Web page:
Source: Compensation Advisory Partners
The median CEO is paid 2.30 times the next highest-paid employee at an S&P 500 company, which raises the follow up question of whether he or she adds that much more in value. While we can debate that question, the bottom line is that CEO compensation is large, rising and increasingly equity-based, that the growth in pay has accelerated in the last 20 years, and more so in the United States than in the rest of the world.
Determinants of CEO Pay
Not only is CEO pay high, but it varies across time and across companies. There are three broad theories, not mutually exclusive, as to why you see that variance.
- Reward for performance: If a CEO is paid to run a company, it stands to reason that he or she should do well when the company does well, though you can measure “doing well” on three dimensions. The first is profitability, with higher profits (and growth in those profits) translating into higher pay. The second is the quality of the profitability, where the focus is on profit margins and returns on invested capital, with higher numbers on either measure resulting in bigger payoffs for CEOs. The third is to use a market measure of performance, by looking at stock price movements, with CEOs who deliver superior returns (either in absolute terms or relative to the market or the sector) getting fatter paychecks.
- CEO Market: If you start off with the presumption that it takes a unique skill set to become a CEO and that there is a market for CEOs, the compensation package that the company negotiates with a CEO will be determined by how the market prices his or her skills.
- CEO Power: If a CEO is powerful, he or she may be able to get a pay package (from a captive board) that is at odds with performance and much higher than what the market price would have been. There are multiple factors that determine CEO power, starting with his or her stock ownership. CEOs who own controlling stakes (and control does not require 50%+) in companies will be more powerful than CEOs that do not. The second is corporate governance, with all of the inputs that determine whether it is strong or weak; companies with weak or compliant boards of directors and little accountability to shareholders will be more likely to over pay their CEOs. The third is CEO tenure, since there is evidence that the longer a CEO stays in place, the more likely it is that the board will be moulded to meet his or her needs.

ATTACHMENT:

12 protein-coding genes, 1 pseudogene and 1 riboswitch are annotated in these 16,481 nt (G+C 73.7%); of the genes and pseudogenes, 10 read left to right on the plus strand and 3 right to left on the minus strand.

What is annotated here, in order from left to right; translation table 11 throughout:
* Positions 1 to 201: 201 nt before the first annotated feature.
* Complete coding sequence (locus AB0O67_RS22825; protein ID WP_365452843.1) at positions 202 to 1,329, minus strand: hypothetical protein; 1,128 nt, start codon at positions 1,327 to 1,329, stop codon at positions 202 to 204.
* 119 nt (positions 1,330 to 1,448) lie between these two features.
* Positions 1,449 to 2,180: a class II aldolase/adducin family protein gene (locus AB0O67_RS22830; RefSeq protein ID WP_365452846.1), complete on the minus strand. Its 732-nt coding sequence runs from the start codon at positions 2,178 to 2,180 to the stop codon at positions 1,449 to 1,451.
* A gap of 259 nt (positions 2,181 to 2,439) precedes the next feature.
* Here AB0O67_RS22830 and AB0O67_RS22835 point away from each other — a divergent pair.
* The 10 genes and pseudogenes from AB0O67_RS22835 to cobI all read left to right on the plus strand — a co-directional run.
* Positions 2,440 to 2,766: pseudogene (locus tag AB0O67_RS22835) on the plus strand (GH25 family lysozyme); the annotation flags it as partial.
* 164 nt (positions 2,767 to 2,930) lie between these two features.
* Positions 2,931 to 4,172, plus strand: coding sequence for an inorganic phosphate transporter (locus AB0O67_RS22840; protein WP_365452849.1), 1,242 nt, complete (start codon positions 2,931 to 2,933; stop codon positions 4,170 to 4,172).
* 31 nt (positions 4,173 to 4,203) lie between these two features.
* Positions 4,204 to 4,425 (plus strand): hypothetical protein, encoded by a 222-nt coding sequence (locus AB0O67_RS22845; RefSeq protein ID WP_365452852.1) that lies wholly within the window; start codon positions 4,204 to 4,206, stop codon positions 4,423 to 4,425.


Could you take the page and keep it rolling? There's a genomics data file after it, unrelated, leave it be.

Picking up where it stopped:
This excellent survey article on the topic summarizes the evidence, and it is both supportive and inconsistent with each of these theories. Xavier Gabaix, my colleague at the Stern School of business, finds that dominant variable explaining changes in CEO pay over the last three decades has been changes in market value, with CEO pay increasing as market value increases. However, that theory in inconsistent with what happened in the 1950s and 1960s, when US stock market capitalization increased with no dramatic jump in CEO pay. There is some evidence that there are market forces at play, especially in the variation of CEO pay across sectors, but it is difficult to see how market forces can explain the rise in CEO pay in the aggregate. Finally, there is evidence that CEO pay is both more constrained and more tied to performance at companies where activist investors have stakes. At the same time, CEO pay seems to increase (rather than decrease) at firms, after they adopt good corporate governance practices or at least the appearance of such practices. In addition, none of these theories explain why CEO compensation in the US has gone up so much more than CEO compensation in the rest of the world. At the risk of muddying the waters further, I would suggest three more theories that may better explain the pricing of CEOs across time, companies and markets.